When your Book Pusher Blocks Your Review

Now I have no use for trolls, whether they live under the bridge or on-line.  My darling passive-aggressive mom taught me to be polite or silent, even if that meant biting my tongue.  So, I never thought I’d be blocked as a troll for telling the truth.  But then I reckoned without the World’s Largest Book Pusher.
WLBP started mainlining me books back when the dot-com revolution was in force.  First I was a regular patron, then a “1-click” shopper and an early participant in their on-line review program. WLBP and I both were happy.  I got a lifeline of books and WLBP got my money.  Then Sandra Worth’s Love & War had to appear.

Love and War is another historical novel based on the War of the Roses.  Now, I became a fan of the losing side of that war before I learned to drive so I tend to scoop up any book on the subject, non-fiction or otherwise.  This one promised to focus on John Neville, one of the supporting players.  Off I go through the pages, happy as a lark until I hit a passage where Neville is writing home to his wife.
Tomorrow we give battle.  Lest I be unable to write you again, I send you this missive so you may know my thoughts when I am no more.”
Wait a minute.  I knew those lines.  I had heard those rhythmic sentiments  before.  I glanced back at the text.  It was a moving testament of love; a soldier’s realization of all that he would lose if he died in an upcoming battle.  Then Neville wished that he and his wife would both live to see their son grown “to honorable knighthood” and I recognized the real source of those words.
That moving passage actually was written by a soldier, but not one in the War of the Roses.  It was written by Major Sullivan Ballou of Rhode Island a week before he died at Bull Run. Ken Burns featured the letter in his Civil War series and I wept the first time I heard it. Now, here were his phrases, word for word, in some misbegotten, romance set in the Middle Ages!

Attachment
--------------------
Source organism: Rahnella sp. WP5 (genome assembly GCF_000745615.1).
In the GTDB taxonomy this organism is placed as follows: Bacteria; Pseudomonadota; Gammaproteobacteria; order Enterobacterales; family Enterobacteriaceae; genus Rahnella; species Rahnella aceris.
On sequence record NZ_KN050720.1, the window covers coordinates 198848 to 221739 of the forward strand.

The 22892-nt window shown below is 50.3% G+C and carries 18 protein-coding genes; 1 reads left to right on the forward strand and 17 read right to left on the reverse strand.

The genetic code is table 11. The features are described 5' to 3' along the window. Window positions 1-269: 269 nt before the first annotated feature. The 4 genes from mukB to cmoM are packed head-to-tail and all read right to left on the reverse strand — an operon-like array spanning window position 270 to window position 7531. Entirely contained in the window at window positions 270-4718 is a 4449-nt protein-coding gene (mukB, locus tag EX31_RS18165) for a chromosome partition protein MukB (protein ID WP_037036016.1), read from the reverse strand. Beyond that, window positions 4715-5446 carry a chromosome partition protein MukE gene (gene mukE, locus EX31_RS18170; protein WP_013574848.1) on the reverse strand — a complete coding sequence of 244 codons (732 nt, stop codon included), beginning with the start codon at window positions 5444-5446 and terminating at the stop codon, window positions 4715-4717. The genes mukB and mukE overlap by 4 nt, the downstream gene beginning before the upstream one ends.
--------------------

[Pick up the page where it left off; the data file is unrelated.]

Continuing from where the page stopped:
I spent the next hour creating a reader’s review on the book saying what I thought of Ms. Worth’s plagiarism.  I cited sources and dates and prepared a comparison of the two letters with highlighted copied phrases. I admitted Ms. Worth hadn’t broken the law; Major Ballou’s letter was in the public domain and she could copy it whenever she liked. Still, it’s lazy writing and dishonest to claim another’s work as your own and it’s despicable to steal the eloquent last words of a soldier. I thought potential customers should be aware of these flaws before they bought the book.  The computer servers in World’s Largest Book Pusher disagreed.
I submitted my review but it failed to appear, the only time that has happened. After five minutes of waiting, I assumed the computer hit a glitch and started rewriting my essay, furious but sure I was right.  I submitted again, after saving the text of my essay. Again, my commentary disappeared. I rebooted, and checked everything worked before submitting the essay a third time. My other reviews were uploaded immediately but my Love and War review was apparently blocked. I started to get the message.
Now, if I submit a review to the World’s Largest Book Pusher, I remember to be direct and bland. I don’t want to be voted off the island.  If that happens, I’ll have to move to the underside of some bridge and hang out with the other trolls. 

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